Exodus 35.15-24,30-34; Psalm 105; Matthew 13.31-35
Born in the castle of Loyola as Íñigo López de Oñaz y Loyola, ca1491, the youngest of 13 children, as a young boy Ignatius fashioned his life on tales of romantic chivalry and joined the army at the age of 17. The following year he took up arms for the Duke of Nájera. At the Battle of Pamplona in May of 1621 he was gravely injured when a cannonball shattered his right leg. He endured many surgeries but he was to walk with a pronounced limp ever after.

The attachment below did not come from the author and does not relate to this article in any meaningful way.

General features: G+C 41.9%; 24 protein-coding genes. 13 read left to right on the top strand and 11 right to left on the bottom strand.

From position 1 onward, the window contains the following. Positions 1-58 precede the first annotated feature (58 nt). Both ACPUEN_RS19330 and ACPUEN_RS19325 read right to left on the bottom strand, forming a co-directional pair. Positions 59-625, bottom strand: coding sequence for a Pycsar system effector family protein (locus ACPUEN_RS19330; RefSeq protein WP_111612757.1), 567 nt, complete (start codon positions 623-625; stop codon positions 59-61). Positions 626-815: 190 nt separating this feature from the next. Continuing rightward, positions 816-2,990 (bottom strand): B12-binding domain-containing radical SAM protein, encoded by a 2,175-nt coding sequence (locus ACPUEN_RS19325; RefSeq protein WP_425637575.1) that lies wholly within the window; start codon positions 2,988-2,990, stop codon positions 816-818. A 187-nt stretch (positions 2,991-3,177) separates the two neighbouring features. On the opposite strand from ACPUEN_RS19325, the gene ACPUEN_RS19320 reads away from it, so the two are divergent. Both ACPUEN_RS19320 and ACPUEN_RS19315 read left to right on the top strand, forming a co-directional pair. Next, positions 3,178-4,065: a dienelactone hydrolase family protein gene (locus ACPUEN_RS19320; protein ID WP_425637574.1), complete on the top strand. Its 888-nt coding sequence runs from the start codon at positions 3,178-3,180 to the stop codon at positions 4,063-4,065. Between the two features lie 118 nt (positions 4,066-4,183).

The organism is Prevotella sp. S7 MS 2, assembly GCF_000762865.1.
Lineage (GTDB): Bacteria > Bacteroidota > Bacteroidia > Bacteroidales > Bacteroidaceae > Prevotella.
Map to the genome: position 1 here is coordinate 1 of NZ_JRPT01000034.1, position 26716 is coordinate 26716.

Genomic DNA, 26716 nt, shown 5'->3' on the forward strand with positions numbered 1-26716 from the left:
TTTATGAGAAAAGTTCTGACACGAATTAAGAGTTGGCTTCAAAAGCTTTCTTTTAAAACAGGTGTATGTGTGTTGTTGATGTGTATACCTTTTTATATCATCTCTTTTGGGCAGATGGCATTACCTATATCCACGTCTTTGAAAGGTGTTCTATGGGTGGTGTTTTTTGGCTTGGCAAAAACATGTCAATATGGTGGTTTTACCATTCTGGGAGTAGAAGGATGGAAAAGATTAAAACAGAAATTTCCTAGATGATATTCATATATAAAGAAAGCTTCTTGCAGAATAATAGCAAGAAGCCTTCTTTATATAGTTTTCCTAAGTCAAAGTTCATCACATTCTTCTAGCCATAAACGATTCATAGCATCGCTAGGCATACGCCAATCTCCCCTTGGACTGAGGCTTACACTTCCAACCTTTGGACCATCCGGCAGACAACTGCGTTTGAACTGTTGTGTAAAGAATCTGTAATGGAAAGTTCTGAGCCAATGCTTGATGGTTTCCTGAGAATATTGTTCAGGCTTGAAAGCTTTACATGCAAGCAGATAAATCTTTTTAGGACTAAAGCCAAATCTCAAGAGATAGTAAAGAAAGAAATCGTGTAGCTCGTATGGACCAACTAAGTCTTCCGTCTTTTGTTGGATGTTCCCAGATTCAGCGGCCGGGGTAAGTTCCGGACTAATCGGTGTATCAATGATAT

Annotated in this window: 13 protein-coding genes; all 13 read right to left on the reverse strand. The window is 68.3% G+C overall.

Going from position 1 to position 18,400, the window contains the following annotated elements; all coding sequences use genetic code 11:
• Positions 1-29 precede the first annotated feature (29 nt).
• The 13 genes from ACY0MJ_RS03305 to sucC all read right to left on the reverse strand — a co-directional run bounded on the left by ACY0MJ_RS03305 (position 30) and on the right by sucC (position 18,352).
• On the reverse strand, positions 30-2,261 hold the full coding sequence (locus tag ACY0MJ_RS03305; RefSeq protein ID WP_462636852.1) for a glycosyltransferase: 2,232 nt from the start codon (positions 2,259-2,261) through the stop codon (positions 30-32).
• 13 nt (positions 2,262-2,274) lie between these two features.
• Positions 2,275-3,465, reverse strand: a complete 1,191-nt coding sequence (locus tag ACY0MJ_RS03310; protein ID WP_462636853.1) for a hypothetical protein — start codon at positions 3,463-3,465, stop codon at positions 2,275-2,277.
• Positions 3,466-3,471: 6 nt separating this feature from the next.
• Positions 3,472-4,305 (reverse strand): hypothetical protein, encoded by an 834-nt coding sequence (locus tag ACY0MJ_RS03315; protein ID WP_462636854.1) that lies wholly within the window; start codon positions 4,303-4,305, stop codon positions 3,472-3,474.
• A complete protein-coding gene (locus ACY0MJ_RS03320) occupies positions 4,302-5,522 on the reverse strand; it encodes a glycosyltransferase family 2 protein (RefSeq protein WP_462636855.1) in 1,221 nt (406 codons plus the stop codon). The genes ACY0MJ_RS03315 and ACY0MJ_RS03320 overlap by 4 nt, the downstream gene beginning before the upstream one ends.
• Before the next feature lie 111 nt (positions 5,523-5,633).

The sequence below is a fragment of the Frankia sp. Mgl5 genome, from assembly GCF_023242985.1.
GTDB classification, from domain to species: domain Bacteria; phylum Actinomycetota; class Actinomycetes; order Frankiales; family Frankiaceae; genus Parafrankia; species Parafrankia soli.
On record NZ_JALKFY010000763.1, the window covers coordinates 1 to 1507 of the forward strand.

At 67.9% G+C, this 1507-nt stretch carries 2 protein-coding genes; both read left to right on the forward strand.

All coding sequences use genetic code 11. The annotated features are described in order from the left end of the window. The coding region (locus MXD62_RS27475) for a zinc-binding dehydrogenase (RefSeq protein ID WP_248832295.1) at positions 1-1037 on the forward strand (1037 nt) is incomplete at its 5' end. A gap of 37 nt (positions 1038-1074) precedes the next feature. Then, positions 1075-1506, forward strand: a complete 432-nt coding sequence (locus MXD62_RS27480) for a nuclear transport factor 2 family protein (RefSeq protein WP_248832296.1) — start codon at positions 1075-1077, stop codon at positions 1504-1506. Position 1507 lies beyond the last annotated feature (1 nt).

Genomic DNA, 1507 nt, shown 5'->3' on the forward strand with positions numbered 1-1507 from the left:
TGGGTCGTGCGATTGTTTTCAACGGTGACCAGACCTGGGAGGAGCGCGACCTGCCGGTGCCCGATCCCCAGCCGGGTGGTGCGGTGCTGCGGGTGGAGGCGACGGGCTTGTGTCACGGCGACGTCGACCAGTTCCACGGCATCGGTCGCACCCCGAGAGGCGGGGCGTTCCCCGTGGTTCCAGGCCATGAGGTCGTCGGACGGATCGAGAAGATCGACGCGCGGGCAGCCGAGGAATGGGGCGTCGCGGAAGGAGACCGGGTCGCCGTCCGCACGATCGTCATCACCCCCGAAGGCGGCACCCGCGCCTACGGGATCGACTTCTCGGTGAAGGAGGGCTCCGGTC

During his convalescence he underwent a religious conversion, spending hours reading the lives of the saints. He planned a pilgrimage to the Holy Land and received a number of consoling visions. He confessed his sins and hung up his sword. He began theological studies at the University of Alcalá, eventually completing his studies at the University of Paris. There, along with six companions he founded what would come to be known as the Society of Jesus (more commonly known as the Jesuits). The order was accepted by Pope Paul III in 1540. The new order would spread across Europe and beyond it, establishing schools, colleges and seminaries. Ignatius died on 31 July 1556, probably of Roman fever, a type of malaria.